One of the most prominent Chinese house churches is raided by CCP, withat least 80 arrested.
Under the powerful “stability maintenance” policy, the Chinese Communist Party (CCP) continues to deprive the Chinese people of their freedom of speech.
After the central government ordered to demolish all religious statues in Wu’an city, local people decided to conceal 500 Buddhist statues in an attempt to save them. An almost 30-meter-tall statue of Buddha did not survive.
Some universities in Henan Province have included the assessment of anti-religion knowledge as part of the graduation requirements and are intensifying the promotion of atheism to the newly-enrolled students.
Since the launch of a nation-wide supervision program to inspect the implementation of Xi Jinping’s policies on religion in China’s provinces and municipalities, believers across the country are facing even more intense crackdown on their religious liberties.
A memorial archway at one of the four sacred mountains of Chinese Buddhism has been forcibly demolished, and the president of the Mount Jiuhua Buddhist Association has been placed under house arrest.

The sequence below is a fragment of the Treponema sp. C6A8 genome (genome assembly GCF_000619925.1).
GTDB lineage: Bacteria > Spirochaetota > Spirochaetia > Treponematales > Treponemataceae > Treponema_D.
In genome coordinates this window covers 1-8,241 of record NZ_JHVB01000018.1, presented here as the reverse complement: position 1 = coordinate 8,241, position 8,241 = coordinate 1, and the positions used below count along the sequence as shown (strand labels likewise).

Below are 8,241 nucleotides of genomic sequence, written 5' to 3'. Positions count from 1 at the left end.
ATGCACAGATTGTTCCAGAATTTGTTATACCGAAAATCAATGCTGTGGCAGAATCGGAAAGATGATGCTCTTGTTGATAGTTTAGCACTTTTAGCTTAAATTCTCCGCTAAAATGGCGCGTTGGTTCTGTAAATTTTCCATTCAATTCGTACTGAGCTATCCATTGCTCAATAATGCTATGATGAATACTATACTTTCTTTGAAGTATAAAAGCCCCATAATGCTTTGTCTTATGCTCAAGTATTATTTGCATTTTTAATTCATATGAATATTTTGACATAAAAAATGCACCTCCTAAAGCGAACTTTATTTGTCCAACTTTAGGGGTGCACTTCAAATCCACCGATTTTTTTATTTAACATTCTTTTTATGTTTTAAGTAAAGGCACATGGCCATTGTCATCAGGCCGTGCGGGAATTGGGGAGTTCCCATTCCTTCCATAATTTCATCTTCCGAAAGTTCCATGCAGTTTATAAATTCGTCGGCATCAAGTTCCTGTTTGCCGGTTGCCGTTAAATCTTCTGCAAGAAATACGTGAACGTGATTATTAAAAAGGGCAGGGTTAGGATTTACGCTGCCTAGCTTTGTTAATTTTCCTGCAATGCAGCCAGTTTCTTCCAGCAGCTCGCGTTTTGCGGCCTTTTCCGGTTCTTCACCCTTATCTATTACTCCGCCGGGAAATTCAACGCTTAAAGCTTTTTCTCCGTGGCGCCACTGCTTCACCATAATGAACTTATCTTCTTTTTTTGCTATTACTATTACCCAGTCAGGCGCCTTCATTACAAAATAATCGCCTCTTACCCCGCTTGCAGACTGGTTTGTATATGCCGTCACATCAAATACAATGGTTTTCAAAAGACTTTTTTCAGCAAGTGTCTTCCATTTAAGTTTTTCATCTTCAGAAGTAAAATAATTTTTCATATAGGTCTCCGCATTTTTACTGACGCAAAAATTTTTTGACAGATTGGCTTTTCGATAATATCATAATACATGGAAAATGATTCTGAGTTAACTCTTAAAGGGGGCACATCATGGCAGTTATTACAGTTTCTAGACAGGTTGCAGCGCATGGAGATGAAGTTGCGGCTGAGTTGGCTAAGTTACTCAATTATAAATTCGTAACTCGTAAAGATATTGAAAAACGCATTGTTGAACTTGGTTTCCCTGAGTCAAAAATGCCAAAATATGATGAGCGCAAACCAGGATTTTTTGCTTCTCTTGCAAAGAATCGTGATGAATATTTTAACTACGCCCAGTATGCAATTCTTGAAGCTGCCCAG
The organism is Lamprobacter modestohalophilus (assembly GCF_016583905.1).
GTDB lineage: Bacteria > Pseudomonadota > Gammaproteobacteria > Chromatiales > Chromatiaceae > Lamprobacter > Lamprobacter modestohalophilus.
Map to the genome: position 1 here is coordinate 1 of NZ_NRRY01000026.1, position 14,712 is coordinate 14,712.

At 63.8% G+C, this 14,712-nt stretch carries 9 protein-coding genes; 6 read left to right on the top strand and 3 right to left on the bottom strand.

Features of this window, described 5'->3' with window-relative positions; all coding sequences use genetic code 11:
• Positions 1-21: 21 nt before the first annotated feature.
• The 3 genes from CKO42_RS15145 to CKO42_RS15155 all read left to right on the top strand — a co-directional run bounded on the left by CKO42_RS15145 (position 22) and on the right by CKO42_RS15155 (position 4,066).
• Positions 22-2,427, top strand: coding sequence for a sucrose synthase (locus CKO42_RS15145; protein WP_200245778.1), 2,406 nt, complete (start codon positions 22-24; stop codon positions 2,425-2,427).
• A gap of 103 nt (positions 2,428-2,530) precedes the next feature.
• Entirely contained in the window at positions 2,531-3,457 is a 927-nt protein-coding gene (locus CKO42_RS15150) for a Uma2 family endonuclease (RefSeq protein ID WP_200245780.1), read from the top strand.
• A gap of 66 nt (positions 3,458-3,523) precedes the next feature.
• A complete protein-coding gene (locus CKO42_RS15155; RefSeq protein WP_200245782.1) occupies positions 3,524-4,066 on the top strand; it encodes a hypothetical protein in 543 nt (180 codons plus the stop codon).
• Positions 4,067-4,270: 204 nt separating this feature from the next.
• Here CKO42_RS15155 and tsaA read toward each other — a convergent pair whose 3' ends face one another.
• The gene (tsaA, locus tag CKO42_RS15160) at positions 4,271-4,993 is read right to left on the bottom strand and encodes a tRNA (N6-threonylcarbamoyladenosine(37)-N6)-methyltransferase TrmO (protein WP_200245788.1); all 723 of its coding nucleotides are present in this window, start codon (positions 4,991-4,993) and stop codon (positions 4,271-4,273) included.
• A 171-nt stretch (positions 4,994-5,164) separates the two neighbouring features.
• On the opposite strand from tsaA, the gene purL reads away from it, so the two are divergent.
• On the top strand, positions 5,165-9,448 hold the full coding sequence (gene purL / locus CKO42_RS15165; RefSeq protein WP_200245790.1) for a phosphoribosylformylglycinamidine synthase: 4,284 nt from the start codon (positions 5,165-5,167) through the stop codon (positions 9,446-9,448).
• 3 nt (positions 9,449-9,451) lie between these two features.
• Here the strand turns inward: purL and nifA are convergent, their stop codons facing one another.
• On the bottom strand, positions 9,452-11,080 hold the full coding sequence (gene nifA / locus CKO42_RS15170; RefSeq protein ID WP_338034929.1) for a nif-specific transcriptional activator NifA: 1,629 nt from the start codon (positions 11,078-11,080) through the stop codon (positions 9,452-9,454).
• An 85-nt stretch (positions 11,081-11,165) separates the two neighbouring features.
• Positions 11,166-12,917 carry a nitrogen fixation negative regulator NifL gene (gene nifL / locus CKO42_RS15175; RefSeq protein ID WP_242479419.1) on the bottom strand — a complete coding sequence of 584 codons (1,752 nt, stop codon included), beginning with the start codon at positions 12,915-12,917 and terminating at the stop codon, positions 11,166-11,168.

It’s a common practice for Chinese law enforcement authorities to use hotels and hospitals or entire buildings as secret interrogation and indoctrination bases for religious believers and political dissidents. Bitter Winter has uncovered some such centers in the provinces of Gansu and Shaanxi.
Local authorities in parts of China are organizing “alternative” events nearby the places of worship in an attempt to deter people from participating in religious activities.
Established in the 19th century, the church and its parish in Shanxi’s Dongergou village was a massive draw for nearby believers and pilgrims alike. The use of the church was prohibited in July, but members of the congregation still hold mass outside it.
The CCP exerts an iron hand at universities across China in an attempt to make them “more patriotic.” Teachers and staff are expelled at the slightest suspicion of their faith.